They are going to look at audit trails and all your documentation. They are looking that the roles and responsibilities are defined, that the role based access is defined, that you have a process for access control and they are going to look for evidence of operation ( that you have done it ). They want to see documentation of regular reviews.
Top 3 Annex ISO 27001 A 5.3 Mistakes People Make
The top 3 Mistakes People Make For ISO 27001 Annex A 5.3 are
#1 You don’t have enough staff to segregate duties
You get stressed because you do not have enough staff to implementation segregation of duty but you do nothing to compensate. It is ok to have conflicts if you cannot avoid it but you should have additional controls in place such as logging and monitoring of activity that IS handled and managed by someone else.
#2 One or more members of your team haven’t done what they should have done
Prior to the audit check that all members of the team have done what they should have. Have access reviews taken place? Do people actually have the level of access that is documented in your role based access document or has someone gone and changed the actual access on the systems.
#3 Your document and version control is wrong
Keeping your document version control up to date, making sure that version numbers match where used, having a review evidenced in the last 12 months, having documents that have no comments in are all good practices.
Why is ISO 27001 Annex A 5.3 Important?
ISO 27001 Annex A 5.3 Segregation of Duties is important because if one person can do everything then there is significant risk. That could be financial risk right down to just plain devilment. Staff are not always happy campers. There are well known cases of people committing crimes and because they have access to logs they cover their tracks. Disgruntled employees causing untold harm.
You trust people right now. You think nothing can go wrong. You shouldn’t. And it can.
ISO 27001 Annex A 5.3 FAQ
For ISO 27001 Annex A 5.3 Segregation of Duties you will need the ISO 27001 Access Control Policy: https://hightable.io/product/access-control-policy-template/
An example of segregation of duty would be that the person that submits their company expenses should not be the person that approves the expenses or makes the payment for the expenses. This prevents fraudulent expense claims being submitted and is a check and balance for errors that might occur.
If you cannot implement segregation of duty then you should consider alternate compensating controls for checks and balances. Examples of this would be management oversight, enhanced system monitoring, logging. There are many ways to tackle the problem so do not worry if you are a small team and cannot implement full segregation of duty. Manage it via risk management and alternate compensating controls to reduce the risk.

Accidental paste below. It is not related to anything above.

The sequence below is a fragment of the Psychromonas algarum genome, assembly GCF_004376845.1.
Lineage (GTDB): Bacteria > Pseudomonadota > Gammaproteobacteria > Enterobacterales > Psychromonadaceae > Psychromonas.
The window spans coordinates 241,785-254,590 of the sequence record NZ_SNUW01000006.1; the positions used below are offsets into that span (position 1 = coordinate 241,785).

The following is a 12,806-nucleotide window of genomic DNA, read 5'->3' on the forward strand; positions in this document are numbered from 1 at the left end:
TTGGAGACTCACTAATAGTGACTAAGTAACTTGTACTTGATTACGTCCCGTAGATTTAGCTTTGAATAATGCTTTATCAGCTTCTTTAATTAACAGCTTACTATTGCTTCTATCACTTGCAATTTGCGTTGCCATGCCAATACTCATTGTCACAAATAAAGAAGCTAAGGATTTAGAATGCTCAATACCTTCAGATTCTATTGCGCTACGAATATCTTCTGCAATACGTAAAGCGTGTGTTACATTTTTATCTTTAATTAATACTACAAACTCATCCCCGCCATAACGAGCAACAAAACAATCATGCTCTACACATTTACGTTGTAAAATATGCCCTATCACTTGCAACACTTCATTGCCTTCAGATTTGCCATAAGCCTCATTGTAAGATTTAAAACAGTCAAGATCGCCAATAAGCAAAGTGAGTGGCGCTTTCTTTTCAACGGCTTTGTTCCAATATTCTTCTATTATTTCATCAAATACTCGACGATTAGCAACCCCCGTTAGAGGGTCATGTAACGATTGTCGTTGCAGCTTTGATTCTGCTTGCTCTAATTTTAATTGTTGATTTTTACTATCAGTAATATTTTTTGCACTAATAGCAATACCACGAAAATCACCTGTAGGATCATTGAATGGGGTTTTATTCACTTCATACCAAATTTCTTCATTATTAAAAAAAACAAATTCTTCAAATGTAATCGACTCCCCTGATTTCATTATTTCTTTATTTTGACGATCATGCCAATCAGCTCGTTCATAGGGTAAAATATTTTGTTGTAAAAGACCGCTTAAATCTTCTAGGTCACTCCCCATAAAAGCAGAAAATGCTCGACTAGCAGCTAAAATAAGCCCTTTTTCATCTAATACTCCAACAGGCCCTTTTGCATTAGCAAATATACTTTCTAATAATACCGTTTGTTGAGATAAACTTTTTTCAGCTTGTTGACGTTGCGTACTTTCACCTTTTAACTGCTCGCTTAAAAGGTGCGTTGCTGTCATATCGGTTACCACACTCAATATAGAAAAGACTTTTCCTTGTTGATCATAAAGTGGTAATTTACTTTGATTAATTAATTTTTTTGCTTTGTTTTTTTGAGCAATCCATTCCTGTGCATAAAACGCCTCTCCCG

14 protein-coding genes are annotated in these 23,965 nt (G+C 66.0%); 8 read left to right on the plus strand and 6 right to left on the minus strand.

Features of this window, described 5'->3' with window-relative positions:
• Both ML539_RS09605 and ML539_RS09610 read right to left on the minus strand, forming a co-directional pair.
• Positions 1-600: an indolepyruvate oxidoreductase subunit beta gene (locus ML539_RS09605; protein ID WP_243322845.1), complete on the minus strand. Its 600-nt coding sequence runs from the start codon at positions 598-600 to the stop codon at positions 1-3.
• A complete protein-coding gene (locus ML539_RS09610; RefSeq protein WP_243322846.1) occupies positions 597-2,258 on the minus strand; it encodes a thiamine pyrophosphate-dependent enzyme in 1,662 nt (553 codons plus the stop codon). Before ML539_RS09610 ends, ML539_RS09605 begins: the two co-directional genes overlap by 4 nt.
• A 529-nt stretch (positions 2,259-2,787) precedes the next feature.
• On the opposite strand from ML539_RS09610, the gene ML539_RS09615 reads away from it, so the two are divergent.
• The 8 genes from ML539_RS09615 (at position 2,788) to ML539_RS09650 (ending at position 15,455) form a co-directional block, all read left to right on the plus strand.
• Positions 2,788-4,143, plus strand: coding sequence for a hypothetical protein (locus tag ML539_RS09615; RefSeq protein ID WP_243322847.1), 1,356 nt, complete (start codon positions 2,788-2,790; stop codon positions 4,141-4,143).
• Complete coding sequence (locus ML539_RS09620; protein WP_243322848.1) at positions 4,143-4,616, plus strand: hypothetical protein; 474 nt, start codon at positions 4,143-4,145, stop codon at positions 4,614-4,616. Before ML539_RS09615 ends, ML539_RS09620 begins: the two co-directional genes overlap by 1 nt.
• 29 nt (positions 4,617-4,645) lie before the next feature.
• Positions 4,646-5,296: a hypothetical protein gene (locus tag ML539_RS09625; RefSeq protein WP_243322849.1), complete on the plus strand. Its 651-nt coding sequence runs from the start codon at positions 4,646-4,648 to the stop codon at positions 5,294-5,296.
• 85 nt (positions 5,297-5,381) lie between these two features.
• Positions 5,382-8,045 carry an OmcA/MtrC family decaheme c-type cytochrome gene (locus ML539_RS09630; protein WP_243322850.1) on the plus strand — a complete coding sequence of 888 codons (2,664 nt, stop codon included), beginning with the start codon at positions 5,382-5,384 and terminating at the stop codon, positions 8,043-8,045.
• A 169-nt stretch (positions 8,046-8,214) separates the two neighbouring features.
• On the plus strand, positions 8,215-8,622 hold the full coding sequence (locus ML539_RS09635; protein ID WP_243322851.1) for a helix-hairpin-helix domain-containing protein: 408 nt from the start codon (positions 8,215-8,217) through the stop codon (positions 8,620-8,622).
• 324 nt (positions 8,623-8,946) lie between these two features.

There are templates for ISO 27001 Annex A 5.3 located here: https://hightable.io/iso-27001-toolkit/
ISO 27001 Annex A 5.3 Sample PDF: https://hightable.io/iso-27001-toolkit/
Yes. Whilst the ISO 27001 Annex A clauses are for consideration to be included in your Statement of Applicability there is no reason we can think of that would allow you to exclude ISO 27001 Annex A 5.3. Segregating duties and removing conflicts are a fundamental part of any information security defence and control. They are a fundamental part of any information security management system. They are explicitly required for ISO 27001.
Yes. You can write the policies for ISO 27001 Annex A 5.3 yourself. You will need a copy of the standard and approximately 3 months of time to do it. It would be advantageous to have a background in information security management systems. There are a number of documents you will require as well as the policy for role based access control. Alternatively you can download them here: https://hightable.io/iso-27001-toolkit/
ISO 27001 templates for ISO 27001 Annex A 5.3 are located here: https://hightable.io/iso-27001-toolkit/
ISO 27001 Annex A 5.3 is not particularly hard. It can take a lot of time if you are doing it yourself but it is not technically very hard. You are going to identify your systems, define role with the access those roles have and then allocate your people to those roles. Fairly straightforward. We would recommend templates to fast track your implementation.
ISO 27001 Annex A 5.3 will take approximately 3 months to complete if you are starting from nothing and doing it yourself. With an ISO 27001 Template Toolkit it should take you less than 1 day.
The cost of ISO 27001 Annex A 5.3 will depend how you go about it. If you do it yourself it will be free but will take you about 3 months so the cost is lost opportunity cost as you tie up resource doing something that can easily be downloaded. If you download an ISO Policy Template toolkit then you are looking at a couple of hundred pounds / dollars.